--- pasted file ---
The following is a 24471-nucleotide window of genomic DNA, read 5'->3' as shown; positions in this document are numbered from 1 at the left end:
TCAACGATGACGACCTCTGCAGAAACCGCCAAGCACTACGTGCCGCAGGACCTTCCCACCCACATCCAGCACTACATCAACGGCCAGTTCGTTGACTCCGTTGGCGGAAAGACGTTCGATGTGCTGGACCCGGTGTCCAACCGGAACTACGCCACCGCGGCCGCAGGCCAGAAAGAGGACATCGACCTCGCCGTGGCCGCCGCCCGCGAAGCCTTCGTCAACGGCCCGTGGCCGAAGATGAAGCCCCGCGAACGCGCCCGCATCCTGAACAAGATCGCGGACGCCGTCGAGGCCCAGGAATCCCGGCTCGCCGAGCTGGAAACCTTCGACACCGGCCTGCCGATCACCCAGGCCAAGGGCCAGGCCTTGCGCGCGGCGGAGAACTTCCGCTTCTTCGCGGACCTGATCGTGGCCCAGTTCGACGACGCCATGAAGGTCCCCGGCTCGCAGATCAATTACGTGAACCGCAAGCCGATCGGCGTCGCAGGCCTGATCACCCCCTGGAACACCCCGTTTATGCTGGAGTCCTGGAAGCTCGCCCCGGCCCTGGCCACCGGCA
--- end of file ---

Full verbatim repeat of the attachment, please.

The following is a 24471-nucleotide window of genomic DNA, read 5'->3' as shown; positions in this document are numbered from 1 at the left end:
TCAACGATGACGACCTCTGCAGAAACCGCCAAGCACTACGTGCCGCAGGACCTTCCCACCCACATCCAGCACTACATCAACGGCCAGTTCGTTGACTCCGTTGGCGGAAAGACGTTCGATGTGCTGGACCCGGTGTCCAACCGGAACTACGCCACCGCGGCCGCAGGCCAGAAAGAGGACATCGACCTCGCCGTGGCCGCCGCCCGCGAAGCCTTCGTCAACGGCCCGTGGCCGAAGATGAAGCCCCGCGAACGCGCCCGCATCCTGAACAAGATCGCGGACGCCGTCGAGGCCCAGGAATCCCGGCTCGCCGAGCTGGAAACCTTCGACACCGGCCTGCCGATCACCCAGGCCAAGGGCCAGGCCTTGCGCGCGGCGGAGAACTTCCGCTTCTTCGCGGACCTGATCGTGGCCCAGTTCGACGACGCCATGAAGGTCCCCGGCTCGCAGATCAATTACGTGAACCGCAAGCCGATCGGCGTCGCAGGCCTGATCACCCCCTGGAACACCCCGTTTATGCTGGAGTCCTGGAAGCTCGCCCCGGCCCTGGCCACCGGCA